Written by Lindsey Kircher.
Taking in the terracotta reds and yellows of Catie Dillon’s most recent work, I am reminded of the city of Rome. The recurrence of archways or portals, and the overlapping layers of translucent paint further evoke the collaged architecture, history, and culture of the city. Conversely, the saturated blues and neon greens of paintings such as “Let it Bounce,” transport the viewer to a tropical oasis, not unlike the luscious jungles of Laos or the beaches of Phuket.
It is worth noting that Catie and I have been close friends since 2016, when we met during a study abroad program in Ireland. Since then, we have been to more than ten countries together, including visits to all three aforementioned destinations of Rome, Laos, and Phuket. Having shared experiences as incredible as seeing Leonardo Da Vinci’s ethereal Last Supper masterpiece in Milan, to adventures as wild as sneaking backstage to hangout with a grungy ten-piece band in Galway, I feel I have unique insight into impactful moments that have shaped Catie’s painterly intuitions.
As the United States approaches a year anniversary of the initial lockdowns of the pandemic, it seems that Catie has leaned into painting as a means of revisiting travels that are currently inaccessible, at least physically. Her innovative layering of paint evokes a sense of ghostly disintegration, of seemingly unrelated memories blurring together and pulling apart. One cannot be sure of which marks were made first or last, just as one can become disoriented by the chronology of their own recollections of the past. Yet while these certain areas of the paintings beckon us closer, the artist maintains restraint, withholding information behind solid areas of color that often frame a window around the elusive layers underneath. This is the predicament we may all find ourselves in these days – gazing outwards from our little corner of the world, and looking back on memories of escape and change.
The experimental, investigative nature of the work extends beyond the range of painted marks. Having known Catie since she was sewing swatches of canvas and burlap together into mound-like forms, it is exciting to see her ceramics and sculpture communicate information she had previously limited to painting. The painted rocks at the base of her work “Lunar Dust” evoke a specific pitifulness through their physical presence. I recall the conflicting feelings of standing in front of the Temple of Delphi together, or exploring the Temples of Angkor Wat – held in awe by the presence of an ancient civilization, while struggling to visualize the society that occupied these ruins at the height of their splendor.
The three pairs of ceramic addendums in “Dancing Legs” function just as the artist intends them to, delivering the viewer to the thumping nightclubs and joyous dancing crowds of a time that now seems mythical or imagined. The red, swirly haze of the painting comforts us, reminding us that the sweaty heat and intensity of a dance party with friends and strangers was not just in our imagination, but something we experienced once and will hopefully be able to again. By expanding her paintings into a three-dimensional realm, Catie constructs evocative objects from her own experiences, and invites us to withdraw our own memories from the specific architecture of her work.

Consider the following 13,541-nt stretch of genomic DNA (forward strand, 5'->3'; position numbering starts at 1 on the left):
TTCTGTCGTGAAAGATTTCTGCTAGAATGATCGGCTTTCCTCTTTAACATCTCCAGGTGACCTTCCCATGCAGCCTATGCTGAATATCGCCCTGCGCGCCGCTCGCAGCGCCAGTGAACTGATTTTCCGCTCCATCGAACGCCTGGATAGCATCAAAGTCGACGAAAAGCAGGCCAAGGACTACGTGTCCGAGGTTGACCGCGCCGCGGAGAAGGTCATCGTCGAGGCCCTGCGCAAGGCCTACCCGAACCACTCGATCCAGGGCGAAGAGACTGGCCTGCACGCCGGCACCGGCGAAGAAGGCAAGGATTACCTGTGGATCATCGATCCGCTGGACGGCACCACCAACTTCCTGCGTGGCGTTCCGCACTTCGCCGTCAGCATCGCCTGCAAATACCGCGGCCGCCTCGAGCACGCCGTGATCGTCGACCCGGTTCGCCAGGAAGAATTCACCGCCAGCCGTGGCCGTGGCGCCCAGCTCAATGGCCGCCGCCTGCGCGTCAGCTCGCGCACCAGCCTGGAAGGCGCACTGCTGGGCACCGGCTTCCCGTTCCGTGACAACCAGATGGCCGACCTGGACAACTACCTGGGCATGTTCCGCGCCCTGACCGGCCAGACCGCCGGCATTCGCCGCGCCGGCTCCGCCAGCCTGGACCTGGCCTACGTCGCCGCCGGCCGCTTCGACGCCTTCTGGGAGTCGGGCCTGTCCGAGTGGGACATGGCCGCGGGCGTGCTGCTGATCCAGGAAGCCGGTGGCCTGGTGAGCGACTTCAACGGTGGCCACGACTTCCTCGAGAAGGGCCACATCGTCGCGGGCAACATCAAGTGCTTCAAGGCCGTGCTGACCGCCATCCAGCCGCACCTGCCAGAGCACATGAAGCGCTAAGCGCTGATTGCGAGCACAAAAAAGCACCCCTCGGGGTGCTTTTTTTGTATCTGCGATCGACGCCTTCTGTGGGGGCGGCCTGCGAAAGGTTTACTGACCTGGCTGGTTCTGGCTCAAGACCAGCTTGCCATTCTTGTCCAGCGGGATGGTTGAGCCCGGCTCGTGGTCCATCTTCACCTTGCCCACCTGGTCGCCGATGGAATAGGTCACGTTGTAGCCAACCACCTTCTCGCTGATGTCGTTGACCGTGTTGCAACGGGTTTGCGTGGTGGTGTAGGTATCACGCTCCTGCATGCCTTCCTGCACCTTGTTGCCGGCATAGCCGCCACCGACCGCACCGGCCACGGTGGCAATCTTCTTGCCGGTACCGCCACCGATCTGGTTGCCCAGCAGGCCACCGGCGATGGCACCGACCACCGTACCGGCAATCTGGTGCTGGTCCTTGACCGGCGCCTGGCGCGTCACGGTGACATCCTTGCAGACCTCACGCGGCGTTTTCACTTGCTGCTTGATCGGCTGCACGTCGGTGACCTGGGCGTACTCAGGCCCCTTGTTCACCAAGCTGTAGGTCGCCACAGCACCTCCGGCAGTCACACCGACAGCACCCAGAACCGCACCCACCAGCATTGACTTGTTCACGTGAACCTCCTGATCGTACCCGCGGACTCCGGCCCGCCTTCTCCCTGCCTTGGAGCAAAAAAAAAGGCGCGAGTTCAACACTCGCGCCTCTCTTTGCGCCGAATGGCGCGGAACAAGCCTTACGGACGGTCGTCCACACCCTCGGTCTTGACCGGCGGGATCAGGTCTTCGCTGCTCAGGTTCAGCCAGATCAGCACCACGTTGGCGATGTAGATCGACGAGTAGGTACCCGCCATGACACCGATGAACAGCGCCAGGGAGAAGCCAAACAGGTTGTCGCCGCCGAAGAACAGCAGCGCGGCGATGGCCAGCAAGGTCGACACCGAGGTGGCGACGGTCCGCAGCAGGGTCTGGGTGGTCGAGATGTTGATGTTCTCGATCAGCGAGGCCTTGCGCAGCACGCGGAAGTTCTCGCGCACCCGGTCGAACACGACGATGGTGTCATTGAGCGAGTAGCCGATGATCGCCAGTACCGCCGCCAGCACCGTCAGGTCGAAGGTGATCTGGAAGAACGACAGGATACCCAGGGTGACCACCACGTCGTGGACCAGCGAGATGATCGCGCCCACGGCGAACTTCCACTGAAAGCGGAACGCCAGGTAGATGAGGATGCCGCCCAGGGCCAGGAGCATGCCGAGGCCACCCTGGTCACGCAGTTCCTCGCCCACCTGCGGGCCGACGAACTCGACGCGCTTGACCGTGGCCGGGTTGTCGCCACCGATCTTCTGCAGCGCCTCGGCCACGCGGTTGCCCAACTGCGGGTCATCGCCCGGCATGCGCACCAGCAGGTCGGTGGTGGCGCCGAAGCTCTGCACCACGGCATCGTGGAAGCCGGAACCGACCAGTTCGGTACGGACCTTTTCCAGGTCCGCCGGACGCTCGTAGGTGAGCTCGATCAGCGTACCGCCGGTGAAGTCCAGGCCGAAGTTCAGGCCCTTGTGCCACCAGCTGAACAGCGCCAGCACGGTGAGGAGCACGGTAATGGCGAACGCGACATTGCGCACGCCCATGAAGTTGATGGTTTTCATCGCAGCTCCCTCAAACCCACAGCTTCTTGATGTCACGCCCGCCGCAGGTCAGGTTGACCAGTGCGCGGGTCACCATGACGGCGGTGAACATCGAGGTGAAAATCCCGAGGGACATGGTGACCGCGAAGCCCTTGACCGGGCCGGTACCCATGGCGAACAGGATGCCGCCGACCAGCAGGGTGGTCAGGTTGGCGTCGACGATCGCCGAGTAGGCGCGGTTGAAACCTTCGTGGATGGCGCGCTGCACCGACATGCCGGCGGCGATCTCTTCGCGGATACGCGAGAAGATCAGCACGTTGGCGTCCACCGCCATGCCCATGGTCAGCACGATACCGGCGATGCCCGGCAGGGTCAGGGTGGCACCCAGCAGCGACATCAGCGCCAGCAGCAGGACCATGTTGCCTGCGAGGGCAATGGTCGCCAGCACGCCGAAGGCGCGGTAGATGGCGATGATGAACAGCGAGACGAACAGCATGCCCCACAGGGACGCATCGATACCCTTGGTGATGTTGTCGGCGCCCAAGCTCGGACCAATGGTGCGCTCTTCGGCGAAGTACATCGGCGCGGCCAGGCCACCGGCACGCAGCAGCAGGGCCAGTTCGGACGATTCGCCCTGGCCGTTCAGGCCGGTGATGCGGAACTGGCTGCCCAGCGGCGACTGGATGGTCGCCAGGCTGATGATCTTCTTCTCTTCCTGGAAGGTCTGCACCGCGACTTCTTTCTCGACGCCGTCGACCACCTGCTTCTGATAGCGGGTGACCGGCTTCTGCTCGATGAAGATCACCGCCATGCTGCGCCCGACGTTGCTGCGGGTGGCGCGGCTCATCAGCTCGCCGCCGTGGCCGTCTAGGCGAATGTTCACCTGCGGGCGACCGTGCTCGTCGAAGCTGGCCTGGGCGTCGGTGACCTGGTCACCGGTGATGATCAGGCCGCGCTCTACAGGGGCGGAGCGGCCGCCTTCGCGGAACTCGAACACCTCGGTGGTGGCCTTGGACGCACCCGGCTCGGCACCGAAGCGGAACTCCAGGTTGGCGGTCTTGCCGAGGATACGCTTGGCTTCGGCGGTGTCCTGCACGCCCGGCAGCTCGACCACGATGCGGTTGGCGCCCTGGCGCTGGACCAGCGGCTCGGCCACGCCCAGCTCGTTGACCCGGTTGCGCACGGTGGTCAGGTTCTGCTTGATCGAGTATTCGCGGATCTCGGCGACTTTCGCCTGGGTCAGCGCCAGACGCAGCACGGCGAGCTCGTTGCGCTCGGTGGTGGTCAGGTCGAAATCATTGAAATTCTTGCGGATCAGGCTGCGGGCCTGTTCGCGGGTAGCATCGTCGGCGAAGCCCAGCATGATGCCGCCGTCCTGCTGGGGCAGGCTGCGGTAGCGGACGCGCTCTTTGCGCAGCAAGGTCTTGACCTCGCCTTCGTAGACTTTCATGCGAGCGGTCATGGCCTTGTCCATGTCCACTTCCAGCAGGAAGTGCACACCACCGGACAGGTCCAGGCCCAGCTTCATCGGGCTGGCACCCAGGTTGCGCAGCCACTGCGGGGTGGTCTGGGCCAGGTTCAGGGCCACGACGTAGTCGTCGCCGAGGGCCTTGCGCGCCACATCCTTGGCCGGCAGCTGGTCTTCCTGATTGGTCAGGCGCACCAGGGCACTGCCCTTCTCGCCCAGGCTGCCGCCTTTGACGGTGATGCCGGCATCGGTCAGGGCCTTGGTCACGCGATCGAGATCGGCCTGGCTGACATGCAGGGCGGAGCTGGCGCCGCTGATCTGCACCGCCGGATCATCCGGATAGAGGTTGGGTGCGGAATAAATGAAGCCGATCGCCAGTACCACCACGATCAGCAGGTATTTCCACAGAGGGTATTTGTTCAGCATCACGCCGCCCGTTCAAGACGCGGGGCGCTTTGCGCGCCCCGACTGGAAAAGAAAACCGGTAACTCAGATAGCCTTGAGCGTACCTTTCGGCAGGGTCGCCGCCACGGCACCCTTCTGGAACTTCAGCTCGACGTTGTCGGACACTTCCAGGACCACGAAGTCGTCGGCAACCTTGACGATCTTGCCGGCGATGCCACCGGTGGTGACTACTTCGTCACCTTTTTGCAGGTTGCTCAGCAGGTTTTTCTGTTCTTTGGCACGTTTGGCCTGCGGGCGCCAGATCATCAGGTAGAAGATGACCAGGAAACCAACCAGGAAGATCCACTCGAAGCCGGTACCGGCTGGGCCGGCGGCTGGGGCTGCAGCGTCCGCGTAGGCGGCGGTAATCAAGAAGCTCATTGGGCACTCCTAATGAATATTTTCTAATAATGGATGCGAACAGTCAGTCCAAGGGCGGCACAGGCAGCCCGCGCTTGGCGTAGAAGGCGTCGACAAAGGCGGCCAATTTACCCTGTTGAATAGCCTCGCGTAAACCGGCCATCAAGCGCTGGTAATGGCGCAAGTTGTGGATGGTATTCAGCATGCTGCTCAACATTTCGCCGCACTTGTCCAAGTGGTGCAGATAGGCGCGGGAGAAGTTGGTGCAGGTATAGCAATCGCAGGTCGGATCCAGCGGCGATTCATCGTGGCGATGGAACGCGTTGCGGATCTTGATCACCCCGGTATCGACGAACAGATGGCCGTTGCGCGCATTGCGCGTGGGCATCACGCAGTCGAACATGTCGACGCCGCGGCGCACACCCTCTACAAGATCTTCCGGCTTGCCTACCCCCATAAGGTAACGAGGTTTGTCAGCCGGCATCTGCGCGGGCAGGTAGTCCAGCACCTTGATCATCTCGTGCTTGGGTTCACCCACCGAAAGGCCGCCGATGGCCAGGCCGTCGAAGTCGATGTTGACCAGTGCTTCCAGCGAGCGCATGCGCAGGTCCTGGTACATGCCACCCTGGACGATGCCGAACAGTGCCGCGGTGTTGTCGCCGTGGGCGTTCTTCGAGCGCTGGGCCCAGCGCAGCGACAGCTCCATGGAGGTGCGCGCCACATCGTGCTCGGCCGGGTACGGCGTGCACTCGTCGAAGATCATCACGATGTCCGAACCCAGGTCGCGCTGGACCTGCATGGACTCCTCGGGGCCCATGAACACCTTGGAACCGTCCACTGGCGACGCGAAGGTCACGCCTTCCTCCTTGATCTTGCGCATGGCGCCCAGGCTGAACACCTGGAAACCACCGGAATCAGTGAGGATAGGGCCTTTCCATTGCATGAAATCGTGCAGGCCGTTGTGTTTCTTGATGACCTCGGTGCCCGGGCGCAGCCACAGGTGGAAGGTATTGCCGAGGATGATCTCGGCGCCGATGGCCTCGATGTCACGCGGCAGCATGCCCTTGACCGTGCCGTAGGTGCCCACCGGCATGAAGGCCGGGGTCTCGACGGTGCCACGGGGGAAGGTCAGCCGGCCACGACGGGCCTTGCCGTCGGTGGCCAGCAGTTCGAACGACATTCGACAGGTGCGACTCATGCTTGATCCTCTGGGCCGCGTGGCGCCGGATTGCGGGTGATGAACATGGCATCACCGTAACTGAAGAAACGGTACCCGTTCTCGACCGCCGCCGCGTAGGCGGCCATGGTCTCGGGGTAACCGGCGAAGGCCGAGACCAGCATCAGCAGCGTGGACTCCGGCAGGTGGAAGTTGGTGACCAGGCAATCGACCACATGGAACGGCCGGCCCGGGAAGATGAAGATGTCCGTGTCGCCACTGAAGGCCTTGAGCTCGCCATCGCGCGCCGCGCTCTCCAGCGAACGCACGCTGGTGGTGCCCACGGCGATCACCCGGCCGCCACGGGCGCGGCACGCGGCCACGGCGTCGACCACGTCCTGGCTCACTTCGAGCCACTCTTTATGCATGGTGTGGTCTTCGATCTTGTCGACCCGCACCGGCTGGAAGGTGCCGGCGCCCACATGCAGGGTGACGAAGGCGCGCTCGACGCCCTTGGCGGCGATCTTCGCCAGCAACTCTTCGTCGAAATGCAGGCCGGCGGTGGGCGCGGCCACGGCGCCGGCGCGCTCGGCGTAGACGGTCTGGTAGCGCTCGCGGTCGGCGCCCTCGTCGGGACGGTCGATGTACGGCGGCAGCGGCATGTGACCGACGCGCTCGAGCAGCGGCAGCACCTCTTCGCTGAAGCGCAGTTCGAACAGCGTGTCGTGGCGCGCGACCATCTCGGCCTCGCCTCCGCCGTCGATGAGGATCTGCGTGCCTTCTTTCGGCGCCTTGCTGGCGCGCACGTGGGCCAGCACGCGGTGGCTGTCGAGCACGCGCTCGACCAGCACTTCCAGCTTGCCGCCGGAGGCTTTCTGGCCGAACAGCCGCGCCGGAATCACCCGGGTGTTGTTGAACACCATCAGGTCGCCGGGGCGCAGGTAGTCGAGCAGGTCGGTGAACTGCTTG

If you have never been lucky enough to travel with Catie or even to meet her in person, it cannot be difficult to appreciate these works as hieroglyphics that communicate a life of adventure, investigation, and open-mindedness. Condensing everything from sleepless nights in foreign cities to breathtaking encounters with ancient artworks and otherworldly landscapes into these small, painted objects, Catie creates work that beams dazzlingly beyond its size. Aren’t we fortunate to live in a world where everything has the potential to touch us, inspire us, and remain stored away in our brain until it one day re-emerges in a different form? I certainly feel fortunate to bear witness to the process of a friend who excels in this unique human gift.
About the artist: Catie Dillon is from Pittsburgh, PA. In 2018, she earned a BFA in Drawing and Painting from the Pennsylvania State University. Upon graduation, she attended Open Wabi Artist Residency in Fredericktown, Ohio and Fish Factory Residency in Stodvarfjordur, Iceland. Dillon has exhibited in New York, Pennsylvania, Ohio, and Italy. She was the recipient of the Alfred/Christy/Davis/Fink Creative Innovation Award as well as the Stefan J.S. Levine Endowment for creative research. Currently, she is based in Wassaic, New York, completing a fellowship at the Wassaic Project. Catie’s website is www.catiedillon.com and her instagram profile is @catieedillon.
About the writer: Lindsey Kircher was born in Paris, France and raised in the Washington, DC area. She earned a BFA in Drawing and Painting from the Schreyer Honors College at the Pennsylvania State University in 2019. Lindsey’s recent exhibitions include PUNCH at 5-50 Gallery in Long Island City, NY, the virtual summer juried show Congruence by I Like Your Work Podcast, and InsideOUT at the Atlantic Center for the Arts in New Smyrna Beach, FL. Her work has been featured in New American Paintings, ArtMaze Magazine and White Hot Magazine. Lindsey currently lives and works in Northern Virginia. Her website is www.lindseykircher.com and her instagram profile is: @linz_kirch.